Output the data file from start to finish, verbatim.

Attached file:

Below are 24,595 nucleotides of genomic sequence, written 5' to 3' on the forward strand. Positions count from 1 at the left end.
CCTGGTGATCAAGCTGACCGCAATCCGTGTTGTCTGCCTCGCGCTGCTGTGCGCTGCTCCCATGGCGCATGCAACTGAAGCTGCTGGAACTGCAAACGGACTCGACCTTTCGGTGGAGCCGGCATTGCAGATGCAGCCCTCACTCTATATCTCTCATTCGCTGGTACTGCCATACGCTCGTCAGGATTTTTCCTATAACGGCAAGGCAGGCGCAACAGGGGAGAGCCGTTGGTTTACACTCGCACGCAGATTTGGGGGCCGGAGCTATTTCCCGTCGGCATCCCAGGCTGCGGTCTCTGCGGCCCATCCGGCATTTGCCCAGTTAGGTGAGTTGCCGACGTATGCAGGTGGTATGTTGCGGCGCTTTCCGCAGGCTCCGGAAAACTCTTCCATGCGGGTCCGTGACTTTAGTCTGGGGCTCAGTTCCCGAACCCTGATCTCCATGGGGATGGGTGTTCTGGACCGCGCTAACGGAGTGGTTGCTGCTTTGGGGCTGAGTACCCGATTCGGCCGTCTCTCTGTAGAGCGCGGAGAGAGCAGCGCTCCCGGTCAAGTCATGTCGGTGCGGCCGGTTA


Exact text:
Below are 24,595 nucleotides of genomic sequence, written 5' to 3' on the forward strand. Positions count from 1 at the left end.
CCTGGTGATCAAGCTGACCGCAATCCGTGTTGTCTGCCTCGCGCTGCTGTGCGCTGCTCCCATGGCGCATGCAACTGAAGCTGCTGGAACTGCAAACGGACTCGACCTTTCGGTGGAGCCGGCATTGCAGATGCAGCCCTCACTCTATATCTCTCATTCGCTGGTACTGCCATACGCTCGTCAGGATTTTTCCTATAACGGCAAGGCAGGCGCAACAGGGGAGAGCCGTTGGTTTACACTCGCACGCAGATTTGGGGGCCGGAGCTATTTCCCGTCGGCATCCCAGGCTGCGGTCTCTGCGGCCCATCCGGCATTTGCCCAGTTAGGTGAGTTGCCGACGTATGCAGGTGGTATGTTGCGGCGCTTTCCGCAGGCTCCGGAAAACTCTTCCATGCGGGTCCGTGACTTTAGTCTGGGGCTCAGTTCCCGAACCCTGATCTCCATGGGGATGGGTGTTCTGGACCGCGCTAACGGAGTGGTTGCTGCTTTGGGGCTGAGTACCCGATTCGGCCGTCTCTCTGTAGAGCGCGGAGAGAGCAGCGCTCCCGGTCAAGTCATGTCGGTGCGGCCGGTTA